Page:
mv5bmja1mdqzmjcxn15bml5banbnxkftztcwntg3mti1ng-_v1_sy317_cr00214317_al_

Pumpkin Person rating: 9/10

As my vacation finally comes to an end, I just watched Margaret, a 2011 drama film written and directed by Kenneth Lonergan.  The film is ostensibly about a 17-year-old hybridized Ashekanzi New Yorker (Lisa Cohen played by Anna Helene Paquin)  who struggles to overcome the guilt she feels about helping to cause a woman’s death.

The film paints a fascinating portrait of American Jewry.

In school, Lisa is a skilled debater (especially on the Israeli-Palestinian conflict that she feels so passionate about-see ethnic genetic interests) but she is failing geometry, despite having a crush on her Gentile Math teacher (played by Matt Damon who ironically played a huge anti-Semite in 1992’s School Ties).  Once again we see the typical Ashkenazi and typical female pattern of verbal IQ > spatial IQ.  Lisa being both Jewish and female, shows this pattern quite acutely.  Despite sucking at geometry, she still manages to make her math teacher feel inferior by implying that growing up in fly-over country, he’s probably ridden a lot of horses, and is out of place teaching at a private school full of “over-privileged liberal Jews”. “Was this the summit of your life’s ambition?” she asks him condescendingly.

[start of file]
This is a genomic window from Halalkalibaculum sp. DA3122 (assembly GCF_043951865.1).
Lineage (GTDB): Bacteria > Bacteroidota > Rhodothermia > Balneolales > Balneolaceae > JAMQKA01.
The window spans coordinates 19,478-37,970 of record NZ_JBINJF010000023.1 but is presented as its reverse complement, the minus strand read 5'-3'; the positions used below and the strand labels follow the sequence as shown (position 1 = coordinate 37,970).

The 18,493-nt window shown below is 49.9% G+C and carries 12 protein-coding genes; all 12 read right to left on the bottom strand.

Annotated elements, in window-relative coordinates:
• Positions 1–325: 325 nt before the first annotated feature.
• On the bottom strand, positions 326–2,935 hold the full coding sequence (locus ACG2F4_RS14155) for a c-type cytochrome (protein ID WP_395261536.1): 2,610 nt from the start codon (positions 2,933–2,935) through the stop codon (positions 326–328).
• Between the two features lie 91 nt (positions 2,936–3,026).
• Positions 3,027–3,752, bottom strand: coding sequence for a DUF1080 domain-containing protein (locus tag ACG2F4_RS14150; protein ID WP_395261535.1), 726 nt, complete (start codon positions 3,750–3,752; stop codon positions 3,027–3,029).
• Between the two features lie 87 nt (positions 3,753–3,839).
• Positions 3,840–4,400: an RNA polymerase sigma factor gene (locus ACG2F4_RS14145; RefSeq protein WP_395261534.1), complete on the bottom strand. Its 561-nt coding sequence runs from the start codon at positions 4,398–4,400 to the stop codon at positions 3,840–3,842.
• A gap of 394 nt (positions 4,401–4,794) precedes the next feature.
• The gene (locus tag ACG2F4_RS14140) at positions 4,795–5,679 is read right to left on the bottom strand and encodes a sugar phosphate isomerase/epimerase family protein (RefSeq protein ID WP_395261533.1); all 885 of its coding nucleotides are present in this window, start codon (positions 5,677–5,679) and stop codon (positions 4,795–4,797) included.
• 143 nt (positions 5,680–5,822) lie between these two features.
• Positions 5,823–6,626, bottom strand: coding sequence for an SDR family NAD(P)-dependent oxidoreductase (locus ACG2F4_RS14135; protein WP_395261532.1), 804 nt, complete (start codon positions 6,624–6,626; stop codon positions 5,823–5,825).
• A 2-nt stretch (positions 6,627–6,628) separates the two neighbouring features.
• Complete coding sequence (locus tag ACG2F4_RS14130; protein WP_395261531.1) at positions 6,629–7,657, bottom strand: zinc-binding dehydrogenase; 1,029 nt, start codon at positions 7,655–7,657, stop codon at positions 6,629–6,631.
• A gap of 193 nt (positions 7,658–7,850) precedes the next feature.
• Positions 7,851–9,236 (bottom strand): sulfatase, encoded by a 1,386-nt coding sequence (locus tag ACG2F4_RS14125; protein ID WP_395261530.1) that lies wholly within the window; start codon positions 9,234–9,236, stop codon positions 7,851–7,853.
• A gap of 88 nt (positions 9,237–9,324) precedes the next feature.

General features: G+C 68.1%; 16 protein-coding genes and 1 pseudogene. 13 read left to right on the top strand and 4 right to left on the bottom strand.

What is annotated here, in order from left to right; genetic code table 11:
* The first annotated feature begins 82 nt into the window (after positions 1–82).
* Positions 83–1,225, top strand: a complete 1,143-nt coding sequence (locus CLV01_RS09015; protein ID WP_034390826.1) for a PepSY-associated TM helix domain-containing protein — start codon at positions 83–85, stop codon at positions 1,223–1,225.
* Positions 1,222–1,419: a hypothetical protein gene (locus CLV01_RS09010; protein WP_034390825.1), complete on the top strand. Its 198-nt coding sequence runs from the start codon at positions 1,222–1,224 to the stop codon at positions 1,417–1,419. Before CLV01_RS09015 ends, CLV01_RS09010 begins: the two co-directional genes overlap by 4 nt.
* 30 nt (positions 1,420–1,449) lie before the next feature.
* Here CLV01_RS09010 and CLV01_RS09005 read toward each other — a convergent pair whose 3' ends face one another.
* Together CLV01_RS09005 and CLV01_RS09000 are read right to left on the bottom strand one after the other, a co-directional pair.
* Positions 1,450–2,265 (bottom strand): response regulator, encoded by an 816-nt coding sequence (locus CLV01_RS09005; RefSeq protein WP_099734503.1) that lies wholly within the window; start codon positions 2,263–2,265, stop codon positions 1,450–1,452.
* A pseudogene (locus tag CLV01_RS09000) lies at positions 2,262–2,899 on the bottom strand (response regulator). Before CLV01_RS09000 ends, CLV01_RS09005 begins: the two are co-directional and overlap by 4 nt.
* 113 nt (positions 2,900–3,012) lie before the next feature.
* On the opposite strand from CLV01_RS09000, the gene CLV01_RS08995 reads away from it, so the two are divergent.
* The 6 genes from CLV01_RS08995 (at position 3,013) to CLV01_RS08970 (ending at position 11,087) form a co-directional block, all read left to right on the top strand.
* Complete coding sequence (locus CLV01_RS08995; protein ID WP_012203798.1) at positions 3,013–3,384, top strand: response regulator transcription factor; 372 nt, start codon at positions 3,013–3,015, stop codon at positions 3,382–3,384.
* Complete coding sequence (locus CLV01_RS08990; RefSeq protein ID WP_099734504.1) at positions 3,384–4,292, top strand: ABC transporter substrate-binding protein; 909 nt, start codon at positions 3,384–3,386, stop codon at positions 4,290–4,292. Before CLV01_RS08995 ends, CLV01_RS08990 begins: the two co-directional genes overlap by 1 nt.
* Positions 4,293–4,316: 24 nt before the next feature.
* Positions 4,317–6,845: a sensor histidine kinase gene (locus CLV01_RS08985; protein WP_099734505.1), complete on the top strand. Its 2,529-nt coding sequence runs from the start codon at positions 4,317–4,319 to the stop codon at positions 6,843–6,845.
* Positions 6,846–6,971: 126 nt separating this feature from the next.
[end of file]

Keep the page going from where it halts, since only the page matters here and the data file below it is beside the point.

The most endearing character is Lisa’s single mother, who struggles to bond with her temperamental daughter, and is so grateful when Lisa shows up to watch her in the New York plays she stars in.  The mother starts dating an Italian guy, but things end badly when she invites him out to dinner with Lisa and one of their friends.  The three Jewish females are horrified to discover that he sympathizes with the Palestinians, and one of them is so disgusted she throws whine in his face.

“That, is the Jewish response,” he says, wiping the whine from his face.

After dumping the Italian guy for perceived anti-Semitism, Lisa’s mother realizes the only love she needs in her life is her daughter, and in a heart-warming scene, the two females break into tears and start hugging while feeling the emotion of an opera they’re attending.

Despite this being a huge  box-office flop, generating less than $47 thousand despite a production budget of $14 million, I strongly recommend watching this if you’re a movie buff, especially the three hour version, which I assume is even better than the 150 minute version I saw.

 

 

Advertisements